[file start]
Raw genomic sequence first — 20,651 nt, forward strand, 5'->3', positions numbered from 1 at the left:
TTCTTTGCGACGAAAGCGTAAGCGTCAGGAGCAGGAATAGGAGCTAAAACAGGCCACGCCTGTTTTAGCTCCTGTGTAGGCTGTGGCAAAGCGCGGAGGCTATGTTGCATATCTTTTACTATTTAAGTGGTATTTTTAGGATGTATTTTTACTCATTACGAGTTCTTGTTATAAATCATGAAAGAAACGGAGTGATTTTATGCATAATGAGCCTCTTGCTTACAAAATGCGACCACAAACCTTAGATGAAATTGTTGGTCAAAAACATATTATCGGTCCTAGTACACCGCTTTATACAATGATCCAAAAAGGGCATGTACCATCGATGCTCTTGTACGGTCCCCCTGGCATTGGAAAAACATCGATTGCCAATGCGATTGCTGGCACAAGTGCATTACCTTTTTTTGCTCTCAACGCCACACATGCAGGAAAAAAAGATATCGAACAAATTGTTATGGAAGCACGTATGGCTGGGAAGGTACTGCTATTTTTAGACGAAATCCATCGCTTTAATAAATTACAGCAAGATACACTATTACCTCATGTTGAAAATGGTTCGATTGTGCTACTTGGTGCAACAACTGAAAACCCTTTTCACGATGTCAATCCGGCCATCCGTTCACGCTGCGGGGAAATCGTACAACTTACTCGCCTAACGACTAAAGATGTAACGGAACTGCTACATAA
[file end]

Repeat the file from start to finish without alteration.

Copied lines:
Raw genomic sequence first — 20,651 nt, forward strand, 5'->3', positions numbered from 1 at the left:
TTCTTTGCGACGAAAGCGTAAGCGTCAGGAGCAGGAATAGGAGCTAAAACAGGCCACGCCTGTTTTAGCTCCTGTGTAGGCTGTGGCAAAGCGCGGAGGCTATGTTGCATATCTTTTACTATTTAAGTGGTATTTTTAGGATGTATTTTTACTCATTACGAGTTCTTGTTATAAATCATGAAAGAAACGGAGTGATTTTATGCATAATGAGCCTCTTGCTTACAAAATGCGACCACAAACCTTAGATGAAATTGTTGGTCAAAAACATATTATCGGTCCTAGTACACCGCTTTATACAATGATCCAAAAAGGGCATGTACCATCGATGCTCTTGTACGGTCCCCCTGGCATTGGAAAAACATCGATTGCCAATGCGATTGCTGGCACAAGTGCATTACCTTTTTTTGCTCTCAACGCCACACATGCAGGAAAAAAAGATATCGAACAAATTGTTATGGAAGCACGTATGGCTGGGAAGGTACTGCTATTTTTAGACGAAATCCATCGCTTTAATAAATTACAGCAAGATACACTATTACCTCATGTTGAAAATGGTTCGATTGTGCTACTTGGTGCAACAACTGAAAACCCTTTTCACGATGTCAATCCGGCCATCCGTTCACGCTGCGGGGAAATCGTACAACTTACTCGCCTAACGACTAAAGATGTAACGGAACTGCTACATAA